Scientists Explore Evolution of Infectious Diseases
By Linda Joy
Which strain of flu virus will strike next year? Why is antibiotic resistance such a problem in hospitals? Could vaccines for pneumonia or dengue fever do more harm than good?
For medical researchers who study infectious diseases, these are important and complex questions. And increasingly, biomedical scientists are finding clues to these puzzles from an unexpected source evolutionary biology.
To bring some of the puzzle pieces together, Dr. Irene Eckstrand of the NIGMS Division of Genetics and Developmental Biology organized a meeting on the "Evolution of Infectious Diseases" that was held recently. The meeting was co-sponsored by NIGMS and the Ellison Medical Foundation, a private, nonprofit organization that funds aging and global infectious disease research.
Evolutionary biology can contribute significantly to the understanding of disease-causing organisms, Eckstrand said. "Because evolution is a fundamental feature of all living systems, it must be built into the models," she explained. One goal of evolutionary biology is to build better models of how and why populations change over time. Another is to help identify which genes and blocks of genes are undergoing evolutionary changes, an important consideration in developing antimicrobial drugs and vaccines. A third goal is to build mathematical and computational models that give insight into biological processes.
The meeting was held to give researchers participating in an NIH funding initiative on the same topic the opportunity to look for common themes in the evolution of disease-causing organisms and to identify productive areas for future research. The initiative was started 2 years ago by NIGMS and NIAID. NIDCR and NIDDK have also participated. Its goal is to develop a predictive science of infectious disease by applying evolutionary biology methods to the study of disease emergence, prevention and treatment. To date, the initiative is funding 35 research projects.
The more than 100 attendees included NIH grantees, other leading evolutionary biologists, mathematicians, computer scientists and infectious disease experts from around the world. Participants were eager to share their own results and learn about the work of colleagues whose research covered diverse organisms such as Streptococcus bacteria, the malaria parasite, various plant pathogens, the Lyme disease organism and the dengue fever virus.
"We want to understand the basic principles of evolution. The fact that we're doing it with infectious diseases makes it more relevant and interesting," Eckstrand said. Evolutionary biologists have already helped biomedical researchers more accurately predict future flu strains and develop more effective drugs and vaccines.
Several of the scientists who attended the meeting have recently published articles in Science and other prominent journals, an indication of heightened interest in this field. "It's a very hot topic," said Eckstrand.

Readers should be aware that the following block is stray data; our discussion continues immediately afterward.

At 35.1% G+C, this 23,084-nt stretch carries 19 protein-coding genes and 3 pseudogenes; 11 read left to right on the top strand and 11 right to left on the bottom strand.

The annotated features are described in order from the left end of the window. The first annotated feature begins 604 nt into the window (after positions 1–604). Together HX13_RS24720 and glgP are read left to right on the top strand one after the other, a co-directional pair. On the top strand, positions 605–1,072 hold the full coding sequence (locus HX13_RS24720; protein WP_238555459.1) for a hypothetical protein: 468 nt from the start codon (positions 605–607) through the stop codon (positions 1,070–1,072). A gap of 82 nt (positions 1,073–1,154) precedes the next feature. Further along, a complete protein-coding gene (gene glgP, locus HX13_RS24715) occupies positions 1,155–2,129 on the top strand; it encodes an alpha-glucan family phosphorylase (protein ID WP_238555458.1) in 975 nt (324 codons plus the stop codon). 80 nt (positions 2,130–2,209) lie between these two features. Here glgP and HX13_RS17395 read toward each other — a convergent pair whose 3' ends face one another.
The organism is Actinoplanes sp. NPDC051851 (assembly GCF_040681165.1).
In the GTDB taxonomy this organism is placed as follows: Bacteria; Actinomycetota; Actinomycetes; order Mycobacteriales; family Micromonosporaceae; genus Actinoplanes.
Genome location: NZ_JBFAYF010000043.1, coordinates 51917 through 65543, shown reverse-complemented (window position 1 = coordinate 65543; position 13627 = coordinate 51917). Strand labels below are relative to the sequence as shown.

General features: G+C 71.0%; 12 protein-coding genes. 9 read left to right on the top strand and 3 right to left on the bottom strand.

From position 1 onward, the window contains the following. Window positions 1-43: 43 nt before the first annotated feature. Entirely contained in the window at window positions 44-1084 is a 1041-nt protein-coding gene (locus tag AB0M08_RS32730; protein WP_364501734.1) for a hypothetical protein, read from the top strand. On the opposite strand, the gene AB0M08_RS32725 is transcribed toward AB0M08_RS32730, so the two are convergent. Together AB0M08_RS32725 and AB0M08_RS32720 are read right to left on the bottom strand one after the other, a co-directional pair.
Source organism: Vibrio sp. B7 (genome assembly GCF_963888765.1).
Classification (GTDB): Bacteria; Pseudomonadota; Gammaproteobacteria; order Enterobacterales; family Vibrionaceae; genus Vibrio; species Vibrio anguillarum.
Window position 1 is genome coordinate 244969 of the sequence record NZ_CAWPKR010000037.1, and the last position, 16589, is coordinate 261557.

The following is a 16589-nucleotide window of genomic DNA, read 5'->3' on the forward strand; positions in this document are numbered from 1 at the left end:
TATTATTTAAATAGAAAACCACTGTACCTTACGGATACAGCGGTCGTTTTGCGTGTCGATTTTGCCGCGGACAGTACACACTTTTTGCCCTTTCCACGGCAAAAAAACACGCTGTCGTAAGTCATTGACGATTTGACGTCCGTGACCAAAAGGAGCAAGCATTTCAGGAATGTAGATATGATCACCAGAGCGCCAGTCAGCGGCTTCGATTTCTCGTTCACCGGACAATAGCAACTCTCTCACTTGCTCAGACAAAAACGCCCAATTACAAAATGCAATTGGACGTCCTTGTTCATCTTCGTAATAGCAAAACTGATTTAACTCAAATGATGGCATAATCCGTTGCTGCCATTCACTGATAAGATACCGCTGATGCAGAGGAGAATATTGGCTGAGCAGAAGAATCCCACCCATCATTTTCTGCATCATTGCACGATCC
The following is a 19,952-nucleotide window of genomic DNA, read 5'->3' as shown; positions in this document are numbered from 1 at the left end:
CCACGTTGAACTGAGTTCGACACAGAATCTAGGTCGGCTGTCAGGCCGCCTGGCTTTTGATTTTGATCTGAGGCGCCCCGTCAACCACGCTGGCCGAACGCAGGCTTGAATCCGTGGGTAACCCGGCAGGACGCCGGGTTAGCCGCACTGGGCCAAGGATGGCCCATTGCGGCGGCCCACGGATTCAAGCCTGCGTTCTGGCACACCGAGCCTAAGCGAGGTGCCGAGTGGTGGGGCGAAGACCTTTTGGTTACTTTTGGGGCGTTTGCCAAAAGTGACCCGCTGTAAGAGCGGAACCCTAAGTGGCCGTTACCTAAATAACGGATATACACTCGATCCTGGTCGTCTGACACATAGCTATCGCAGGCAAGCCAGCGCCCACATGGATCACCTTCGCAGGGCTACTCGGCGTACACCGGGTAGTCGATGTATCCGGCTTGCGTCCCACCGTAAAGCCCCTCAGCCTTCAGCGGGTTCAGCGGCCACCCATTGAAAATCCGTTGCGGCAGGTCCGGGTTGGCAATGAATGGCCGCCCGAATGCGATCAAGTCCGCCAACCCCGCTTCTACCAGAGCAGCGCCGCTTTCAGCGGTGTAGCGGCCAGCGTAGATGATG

During the meeting, scientists presented recent findings on evolutionary processes in many different disease-causing organisms and the hosts they infect, and on related topics such as antibiotic resistance and vaccine development.
In one workshop devoted to the "Evolution of Virulence," Dr. Michael Hood of the University of Virginia presented evidence of a "host-shift" in a fungus that attacks particular flowers in the carnation family. The fungus causes anther smut disease in one species of flower, yet in field studies Hood observed it infecting a related species that it had previously never infected.
Understanding how and why this shift occurred could help biomedical researchers understand the ecological and genetic conditions that lead bacteria, viruses and fungi to shift species. Many microbes that cause human disease, including the AIDS and flu viruses, shifted to humans from other species.
In another talk, Dr. Marc Lipsitch of Harvard School of Public Health discussed a study that could help assess the potential effects of new vaccines for pneumonia. Although a vaccine could block a strain of Streptococcus bacteria known to cause pneumonia, it might also make way for other related and potentially harmful strains to colonize the respiratory tract.
Certain strains of Streptococcus colonize specific tissues within the body. Other strains are held in check by competition. Removing one strain through widespread vaccine use could release other strains from their competitive disadvantage. Sufficiently complex models of the ecological relationships between related strains are needed to help assess the potential effects of widespread use of a vaccine against one strain, he said.
In other talks, researchers challenged common notions about antibiotic resistance, discussed models for the evolution of malaria and covered the development of variation in a bacterium associated with stomach ulcers, Helicobacter pylori. Dr. Paul Keim of Northern Arizona University, an internationally known expert on DNA analysis of the bacterium that causes anthrax, delivered the keynote speech on "Evolutionary Biology and Bioterrorism."
Many attendees told Eckstrand that prior to the meeting, they only knew a small percentage of the other scientists attending. The meeting gave them the opportunity to meet many new colleagues and discuss new collaborations. Several scientists also told her that for that reason, the meeting was especially productive, Eckstrand said.
To learn more about the meeting, see http://pub.nigms.nih.gov/evolution.
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